India is a long way from its main sources of tourism. This disadvantage can be neutralised by reducing air fare.

Fares should be maintained at as low as a level is economically possible to encourage tourists to visit as many parts of the country as possible. Compared to other countries, India is a relatively inexpensive country to tour.

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Second, crime is a great deterrent to the promotion of tourism in the country. As a result of disturbances in Punjab, particularly after the assassination of Mrs. Indira Gandhi, there was a big slump in tourist arrivals.

The tourists from UK, USA and Japan are hesitant to come to India because they are not sure that our law and order machinery is strong enough to render them protection.

The former Minister of State for Tourism and Civil Aviation, Mr. Ashok Gehlot admitted that there had been a decline in foreign tourist arrivals from July 1984 to May 1985 due to disturbances in the country and the adverse media publicity abroad.

Measures should be taken to create confidence among prospective tourists like reassurance, press campaign by the overseas offices of the tourist department and the Indian High Commission and invitation to foreign travel agents and media persons to visit at government expense to have first-hand information on the normal conditions in the country.

Third, the proportion of outlays on tourism in most developing countries is very low. In our Sixth Plan it is 0.90 per cent of the total outlay; in the Fifth Plan it was only 0.16 per cent. In the Seventh and Eighth Plans share of this sector should be further increased as done in 2003-04.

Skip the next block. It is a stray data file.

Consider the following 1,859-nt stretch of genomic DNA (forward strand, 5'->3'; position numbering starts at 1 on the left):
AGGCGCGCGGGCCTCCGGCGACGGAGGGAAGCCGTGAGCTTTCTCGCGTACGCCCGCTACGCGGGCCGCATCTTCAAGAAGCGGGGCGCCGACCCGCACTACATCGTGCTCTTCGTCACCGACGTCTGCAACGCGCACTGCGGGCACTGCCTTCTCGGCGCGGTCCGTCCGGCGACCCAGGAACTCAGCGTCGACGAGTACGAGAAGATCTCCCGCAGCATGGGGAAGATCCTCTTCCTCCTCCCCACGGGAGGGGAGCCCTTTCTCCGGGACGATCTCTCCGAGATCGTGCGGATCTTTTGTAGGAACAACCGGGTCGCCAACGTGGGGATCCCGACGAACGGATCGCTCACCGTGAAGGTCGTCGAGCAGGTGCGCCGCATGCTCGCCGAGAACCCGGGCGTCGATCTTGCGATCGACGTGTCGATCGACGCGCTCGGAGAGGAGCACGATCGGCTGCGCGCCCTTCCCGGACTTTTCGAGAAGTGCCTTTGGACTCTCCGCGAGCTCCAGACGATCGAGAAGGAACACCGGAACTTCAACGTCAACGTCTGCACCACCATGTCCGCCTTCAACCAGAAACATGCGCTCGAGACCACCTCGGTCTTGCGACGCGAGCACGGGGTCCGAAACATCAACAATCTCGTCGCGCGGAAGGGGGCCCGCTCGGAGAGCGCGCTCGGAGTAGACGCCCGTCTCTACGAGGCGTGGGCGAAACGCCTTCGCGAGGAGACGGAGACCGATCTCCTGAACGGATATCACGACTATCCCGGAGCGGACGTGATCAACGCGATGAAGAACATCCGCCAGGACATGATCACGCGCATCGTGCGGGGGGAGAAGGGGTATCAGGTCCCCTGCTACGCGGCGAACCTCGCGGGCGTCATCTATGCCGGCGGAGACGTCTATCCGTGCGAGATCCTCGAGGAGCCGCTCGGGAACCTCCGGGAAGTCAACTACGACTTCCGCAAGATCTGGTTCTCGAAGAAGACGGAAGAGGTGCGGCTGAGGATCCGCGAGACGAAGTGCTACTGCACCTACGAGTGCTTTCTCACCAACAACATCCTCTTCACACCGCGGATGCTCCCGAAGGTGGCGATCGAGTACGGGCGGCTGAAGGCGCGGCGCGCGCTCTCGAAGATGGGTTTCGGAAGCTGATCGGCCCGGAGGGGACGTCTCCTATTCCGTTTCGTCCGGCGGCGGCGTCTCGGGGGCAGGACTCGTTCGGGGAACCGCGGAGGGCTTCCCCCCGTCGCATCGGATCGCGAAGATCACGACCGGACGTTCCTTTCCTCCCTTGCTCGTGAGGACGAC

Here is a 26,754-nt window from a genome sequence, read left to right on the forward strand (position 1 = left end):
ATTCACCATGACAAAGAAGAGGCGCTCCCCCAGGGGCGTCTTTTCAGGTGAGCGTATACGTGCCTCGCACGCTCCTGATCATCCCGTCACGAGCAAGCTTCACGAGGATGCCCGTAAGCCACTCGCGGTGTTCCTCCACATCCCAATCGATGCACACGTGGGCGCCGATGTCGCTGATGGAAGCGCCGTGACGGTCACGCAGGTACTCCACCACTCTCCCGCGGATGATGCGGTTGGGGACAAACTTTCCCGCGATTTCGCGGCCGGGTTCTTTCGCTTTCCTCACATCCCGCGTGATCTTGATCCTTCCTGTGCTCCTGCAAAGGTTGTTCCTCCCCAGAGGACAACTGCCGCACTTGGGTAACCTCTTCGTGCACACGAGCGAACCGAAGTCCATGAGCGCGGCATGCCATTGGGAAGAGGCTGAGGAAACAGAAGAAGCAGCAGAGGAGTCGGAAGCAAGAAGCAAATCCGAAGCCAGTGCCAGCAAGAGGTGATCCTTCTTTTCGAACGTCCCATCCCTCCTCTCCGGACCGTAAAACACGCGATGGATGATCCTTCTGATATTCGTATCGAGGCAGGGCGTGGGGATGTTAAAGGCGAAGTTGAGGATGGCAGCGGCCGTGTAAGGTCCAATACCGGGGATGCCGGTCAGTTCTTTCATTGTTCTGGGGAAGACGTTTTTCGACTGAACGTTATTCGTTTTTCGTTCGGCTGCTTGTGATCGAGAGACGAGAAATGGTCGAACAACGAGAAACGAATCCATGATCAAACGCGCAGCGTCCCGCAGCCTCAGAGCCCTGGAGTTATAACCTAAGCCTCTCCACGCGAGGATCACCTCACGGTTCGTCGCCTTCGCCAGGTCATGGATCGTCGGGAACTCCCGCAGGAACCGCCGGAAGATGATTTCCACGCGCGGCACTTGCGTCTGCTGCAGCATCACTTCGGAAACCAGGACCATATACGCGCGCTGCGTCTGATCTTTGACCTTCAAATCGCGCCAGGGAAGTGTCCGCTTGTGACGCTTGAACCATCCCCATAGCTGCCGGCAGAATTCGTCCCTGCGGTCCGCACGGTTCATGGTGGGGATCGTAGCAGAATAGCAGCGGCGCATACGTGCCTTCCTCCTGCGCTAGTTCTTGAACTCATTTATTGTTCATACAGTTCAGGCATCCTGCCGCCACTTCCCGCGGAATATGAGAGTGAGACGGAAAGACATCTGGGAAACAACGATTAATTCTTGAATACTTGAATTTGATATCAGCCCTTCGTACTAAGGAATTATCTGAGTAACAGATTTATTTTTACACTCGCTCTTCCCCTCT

Fourth, it is widely believed that a country cannot promote international tourism unless its domestic tourism has attained a high level of development.

Many Western countries adopted this approach successfully in the post-war era. In the Ninth Plan the Central Government has laid much more emphasis on domestic tourism than in the past.

Fifth, tourism is not free from evil sides. Rapid and uncontrolled development of tourist facilities can be a factor contributing to inflation by driving up real estate prices, fostering land speculation and creating excessive demand on construction and other industries supplying tourism. Government policy must be such as to counteract such undesirable development.

Sixth, visa and other travel formalities should be simplified to obviate harassment to the tourists. It is happy to note that due to persistent demand by both the media and the travel agents, the Home Minister has agreed to relax the visa restrictions to tourists travelling in groups and to businessmen.

Seventh, there is a vast scope for attracting ethnic tourists, e.g., people of Indian origin living in Indonesia, Fiji, West Indies, and Africa etc. With proper promotional efforts, we can tap this new source of international tourism.

India has undoubtedly made substantial progress in promoting tourism since independence. However, we have a long way to go before we achieve our target, i.e., our due share of the huge international tourist’s traffic.

This is a challenging task and it is necessary for the public sector and the private sector to mobilise all available resources to meet the challenge.